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A Minority Breed of South American Origin
The Alpaca is the smaller of the two main breeds of domesticated camelids from South America. It exists only in a domesticated state and was bred by the Incas and other “Indian” tribes in the Andes, prior to the sixteenth century Spanish Conquest of that country.
For some years Alpacas were believed to have evolved from the wild Guanaco of South America but recent DNA testing has shown that the Alpaca elvolved from the wild Vicuña. (For details see » Origins and Relationships). Nevertheless, Alpacas and Llamas can interbreed and produce fertile offspring.
Although occasionally eaten, Alpacas were kept mainly for their long, lustrous fleece. They were highly valued and even revered by their owners. Until 1863 they were very difficult to obtain outside their country of origin, with South American governments, especially that of Peru, banning their export.
Alpacas were first imported into New Zealand in 1865 by the Provincial Government (in Wellington), which found them unproductive and sold them to the Rhodes Brothers at Purau on Banks Peninsula in 1869. Initially there were five Alpacas at Purau, and although they bred, the total number never exceeded fifteen. One account notes that “they never mixed with the sheep and always stuck to the part of the run where they had been first turned out. They would not work for a dog; so the shepherds mustered them with stockwhips, like cattle. They were brutes to shear. Their legs had to be tied to stop them kicking and their heads bagged to stop them spitting green slime. The shearers refused to shear them; so the shepherds (or probably more often the manager) had to do them.” This early introduction appears to have died out. Another two that were imported to Oamaru, North Otago, in 1878, did not breed.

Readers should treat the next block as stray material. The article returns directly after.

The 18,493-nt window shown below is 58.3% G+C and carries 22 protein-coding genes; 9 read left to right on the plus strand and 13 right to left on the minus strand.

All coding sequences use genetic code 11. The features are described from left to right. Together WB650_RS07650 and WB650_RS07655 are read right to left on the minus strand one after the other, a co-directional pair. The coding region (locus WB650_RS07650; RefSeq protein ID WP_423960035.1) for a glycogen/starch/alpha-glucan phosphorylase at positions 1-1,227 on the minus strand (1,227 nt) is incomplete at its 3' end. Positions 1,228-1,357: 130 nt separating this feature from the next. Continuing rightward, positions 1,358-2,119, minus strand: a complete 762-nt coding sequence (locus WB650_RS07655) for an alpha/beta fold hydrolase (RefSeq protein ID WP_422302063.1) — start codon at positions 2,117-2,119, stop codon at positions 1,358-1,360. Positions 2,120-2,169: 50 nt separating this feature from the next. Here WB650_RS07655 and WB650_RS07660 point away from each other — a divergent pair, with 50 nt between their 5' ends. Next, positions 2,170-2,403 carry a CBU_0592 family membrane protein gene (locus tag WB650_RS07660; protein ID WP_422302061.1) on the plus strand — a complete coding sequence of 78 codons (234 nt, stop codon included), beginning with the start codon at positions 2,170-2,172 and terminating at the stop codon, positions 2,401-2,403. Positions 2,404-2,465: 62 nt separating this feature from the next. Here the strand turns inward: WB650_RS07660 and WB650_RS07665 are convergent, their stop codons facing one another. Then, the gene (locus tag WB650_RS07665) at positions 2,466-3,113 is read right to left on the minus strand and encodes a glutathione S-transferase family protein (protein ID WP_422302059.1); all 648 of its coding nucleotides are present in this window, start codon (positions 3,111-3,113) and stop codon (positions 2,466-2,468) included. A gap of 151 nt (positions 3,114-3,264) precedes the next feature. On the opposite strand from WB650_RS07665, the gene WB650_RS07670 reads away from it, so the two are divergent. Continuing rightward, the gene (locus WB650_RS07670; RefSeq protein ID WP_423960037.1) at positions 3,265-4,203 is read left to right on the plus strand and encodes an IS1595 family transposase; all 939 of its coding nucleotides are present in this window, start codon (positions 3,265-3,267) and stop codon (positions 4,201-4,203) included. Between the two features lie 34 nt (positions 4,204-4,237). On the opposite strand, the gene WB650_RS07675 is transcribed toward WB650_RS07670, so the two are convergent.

In the mid 1980s the New Zealand and Chilean governments came to an agreement allowing Alpacas to be imported direct from South America. This was the start of a new farming venture in New Zealand with hopes for commercial success in the production of camelid fibre. Today there are six to ten thousand Alpacas in this country. (The entire world population is no more than about two million.)
Alpaca fibre comes in a range of colours (22 different shades are recognized), and it is used for high quality cloth and textiles as well as being incorporated in hand-knitting yarn. Each animal produces between 3.5 and 6 kilograms of fleece annually. (See also » Suri Alpaca.)
These attractive animals are often highly priced but have some advantages over other farm livestock, especially on smallholdings. They require a low level of care and are easily maintained animals which can survive on grass and water. Unlike sheep, they do not get footrot or flystrike and do not require docking. They defecate in selected areas and their padded hooves are easy on fragile pastures. Alpacas are modified ruminants, not only eating less grass than other animals but converting it far more efficiently.The Rare Breeds Conservation Society is grateful to members of the » Alpaca Association New Zealand for some of the information used on this page.
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